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FORTUNE: China is utterly and totally dominating solar panels

While China has long been a leader in making solar panels, it’s now become the largest market, by far, for solar panels.

China has emerged as the world’s largest market for solar panels and in 2015 is expected to be home to a quarter of the planet’s new energy capacity from solar panels, according to a new report from GTM Research. China is rapidly adding as much power generation as possible, and solar is just one source of new energy generation in the country.

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QUARTZ: Why we’re building an investment fund to back solar energy in Africa

If you find yourself bored at a business conference in Africa, try playing bingo with the words ‘leapfrog’ and ‘telecoms’. The story of how Africa went straight to mobile phones, never building a vast network of copper wire for its telephone infrastructure is told and retold. It is now a cliché in African business. Like most clichés, it is tiresome, but is also instructive.

Africa need not follow the same path to growth as other industrialized countries. It can skip long detours into redundant technology and accelerate the pace of growth.
And Africa is growing. In the next two years the World Bank expects Africa’s GDP to rise at an annual rate of around 5%–double the rate of the OECD. The rising African Lion is the new Asian Tiger.

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VOX: Why wind and solar power are such a challenge for energy grids

Last week, I described a modeling study showing that it is possible to run the entire US economy on renewable energy: wind, water, and solar power. Technologically, the tools are available. Economically, the total system costs would be lower than a business-as-usual scenario. But politically, the plan is wildly ambitious, to the point of fantasy.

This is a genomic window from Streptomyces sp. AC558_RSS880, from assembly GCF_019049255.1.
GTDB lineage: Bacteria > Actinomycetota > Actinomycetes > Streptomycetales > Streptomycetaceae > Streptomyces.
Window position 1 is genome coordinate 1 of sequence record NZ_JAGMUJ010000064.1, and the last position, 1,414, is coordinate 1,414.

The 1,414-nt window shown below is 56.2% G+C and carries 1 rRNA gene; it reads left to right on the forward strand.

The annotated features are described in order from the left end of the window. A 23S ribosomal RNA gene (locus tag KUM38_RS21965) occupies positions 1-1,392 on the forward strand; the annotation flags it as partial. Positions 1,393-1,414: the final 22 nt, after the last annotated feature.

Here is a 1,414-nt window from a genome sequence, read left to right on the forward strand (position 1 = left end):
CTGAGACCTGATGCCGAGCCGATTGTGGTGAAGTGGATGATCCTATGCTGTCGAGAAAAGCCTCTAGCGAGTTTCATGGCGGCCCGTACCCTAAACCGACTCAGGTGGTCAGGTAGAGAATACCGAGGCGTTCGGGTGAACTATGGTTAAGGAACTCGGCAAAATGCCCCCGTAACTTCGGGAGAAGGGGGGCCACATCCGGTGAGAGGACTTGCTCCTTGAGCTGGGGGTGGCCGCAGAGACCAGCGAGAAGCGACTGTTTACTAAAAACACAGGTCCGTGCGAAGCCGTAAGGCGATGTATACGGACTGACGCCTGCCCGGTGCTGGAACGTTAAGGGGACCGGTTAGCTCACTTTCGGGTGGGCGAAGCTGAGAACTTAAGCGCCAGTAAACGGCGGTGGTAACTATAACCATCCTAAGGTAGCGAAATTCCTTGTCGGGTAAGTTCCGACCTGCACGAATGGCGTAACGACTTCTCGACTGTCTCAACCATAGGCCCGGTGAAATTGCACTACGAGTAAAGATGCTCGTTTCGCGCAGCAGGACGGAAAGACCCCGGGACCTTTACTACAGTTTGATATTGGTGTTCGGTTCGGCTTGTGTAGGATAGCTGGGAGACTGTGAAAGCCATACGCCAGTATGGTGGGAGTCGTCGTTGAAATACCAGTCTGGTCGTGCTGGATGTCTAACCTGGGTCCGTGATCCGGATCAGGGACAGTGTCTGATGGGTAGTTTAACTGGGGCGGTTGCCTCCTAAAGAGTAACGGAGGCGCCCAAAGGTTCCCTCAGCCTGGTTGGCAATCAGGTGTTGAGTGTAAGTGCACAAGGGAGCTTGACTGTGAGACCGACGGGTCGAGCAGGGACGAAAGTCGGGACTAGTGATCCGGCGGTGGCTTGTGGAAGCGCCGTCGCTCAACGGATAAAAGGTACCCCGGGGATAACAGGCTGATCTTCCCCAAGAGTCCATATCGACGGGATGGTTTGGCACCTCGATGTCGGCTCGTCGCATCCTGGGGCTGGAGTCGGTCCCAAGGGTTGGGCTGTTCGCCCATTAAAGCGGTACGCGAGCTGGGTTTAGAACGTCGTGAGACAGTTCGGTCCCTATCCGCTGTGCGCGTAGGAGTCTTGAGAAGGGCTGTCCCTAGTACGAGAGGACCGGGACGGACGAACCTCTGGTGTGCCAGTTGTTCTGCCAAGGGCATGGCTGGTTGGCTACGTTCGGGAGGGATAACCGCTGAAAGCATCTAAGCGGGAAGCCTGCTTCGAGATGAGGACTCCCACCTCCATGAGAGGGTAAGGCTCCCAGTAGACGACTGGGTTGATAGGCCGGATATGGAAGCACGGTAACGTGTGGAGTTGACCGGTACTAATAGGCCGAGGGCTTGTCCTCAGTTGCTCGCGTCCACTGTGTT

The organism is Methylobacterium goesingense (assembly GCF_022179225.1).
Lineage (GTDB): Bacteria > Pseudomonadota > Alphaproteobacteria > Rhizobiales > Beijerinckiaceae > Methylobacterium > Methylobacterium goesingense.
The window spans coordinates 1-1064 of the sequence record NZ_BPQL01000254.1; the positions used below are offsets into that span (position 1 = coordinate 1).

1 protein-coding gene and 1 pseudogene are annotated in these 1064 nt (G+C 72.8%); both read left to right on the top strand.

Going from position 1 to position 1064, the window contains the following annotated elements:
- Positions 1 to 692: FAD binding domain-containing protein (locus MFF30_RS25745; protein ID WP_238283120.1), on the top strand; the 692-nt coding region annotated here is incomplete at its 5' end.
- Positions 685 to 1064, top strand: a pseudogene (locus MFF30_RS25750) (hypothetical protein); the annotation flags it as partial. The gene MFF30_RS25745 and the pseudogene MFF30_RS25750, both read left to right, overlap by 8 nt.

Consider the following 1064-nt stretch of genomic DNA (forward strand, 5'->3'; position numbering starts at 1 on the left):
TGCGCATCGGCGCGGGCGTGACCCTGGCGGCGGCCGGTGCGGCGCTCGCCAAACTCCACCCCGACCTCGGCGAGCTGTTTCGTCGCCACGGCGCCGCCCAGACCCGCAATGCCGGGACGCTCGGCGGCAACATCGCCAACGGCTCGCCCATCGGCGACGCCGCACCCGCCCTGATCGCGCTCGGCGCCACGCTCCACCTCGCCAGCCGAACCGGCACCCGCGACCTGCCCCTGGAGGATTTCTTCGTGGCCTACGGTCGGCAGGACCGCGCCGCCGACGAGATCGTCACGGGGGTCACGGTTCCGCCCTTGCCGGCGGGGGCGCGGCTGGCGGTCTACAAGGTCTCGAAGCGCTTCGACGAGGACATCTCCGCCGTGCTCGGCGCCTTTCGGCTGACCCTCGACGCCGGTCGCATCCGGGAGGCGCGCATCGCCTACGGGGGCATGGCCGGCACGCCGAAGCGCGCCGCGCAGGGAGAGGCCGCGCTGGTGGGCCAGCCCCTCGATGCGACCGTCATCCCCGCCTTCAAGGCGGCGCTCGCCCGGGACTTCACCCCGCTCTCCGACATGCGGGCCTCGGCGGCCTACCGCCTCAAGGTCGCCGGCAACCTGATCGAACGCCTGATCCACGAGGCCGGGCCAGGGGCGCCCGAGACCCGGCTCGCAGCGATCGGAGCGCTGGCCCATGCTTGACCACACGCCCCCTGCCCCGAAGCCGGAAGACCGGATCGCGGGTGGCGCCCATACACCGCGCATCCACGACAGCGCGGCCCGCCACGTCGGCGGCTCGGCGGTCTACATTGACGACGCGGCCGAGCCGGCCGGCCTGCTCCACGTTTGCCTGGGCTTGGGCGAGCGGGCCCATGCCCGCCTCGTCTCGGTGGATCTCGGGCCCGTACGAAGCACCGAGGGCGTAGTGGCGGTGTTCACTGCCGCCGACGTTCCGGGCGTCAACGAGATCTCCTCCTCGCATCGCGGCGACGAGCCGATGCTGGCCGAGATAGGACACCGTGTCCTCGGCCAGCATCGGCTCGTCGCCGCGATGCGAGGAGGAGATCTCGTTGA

Among other things, it would require that policy and investment decisions be approached holistically, coordinated across multiple sectors, and made on the basis of multidecadal cost-benefit horizons, with enormous upfront investments paying off in health and climate benefits that unfold over decades.

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THE TELEGRAPH: Solar power’s success is key to clean energy

They have become a commonplace sight across Britain: rows of darkly-winking panels nestling across rooftops, quietly generating free energy for the inhabitants below during daylight hours.

It is fair to say that the success of solar power has astonished energy analysts over the last five years. The International Energy Agency yesterday forecast that renewables will produce more power than coal within 15 years.Technically, if solar’s current rate of growth continues, its output could match world power demand in just 18 years time. From big banks such as UBS and Citigroup, to environmental groups and technology entrepreneurs, everyone is talking of a “solar revolution”. The sun has become mainstream, and the world is moving inexorably towards a future that is not only clean, but which promises to democratise energy generation.

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Derick Lila
Derick is a Clark University graduate—and Fulbright alumni with a Master's Degree in Environmental Science, and Policy. He has over a decade of solar industry research, marketing, and content strategy experience.

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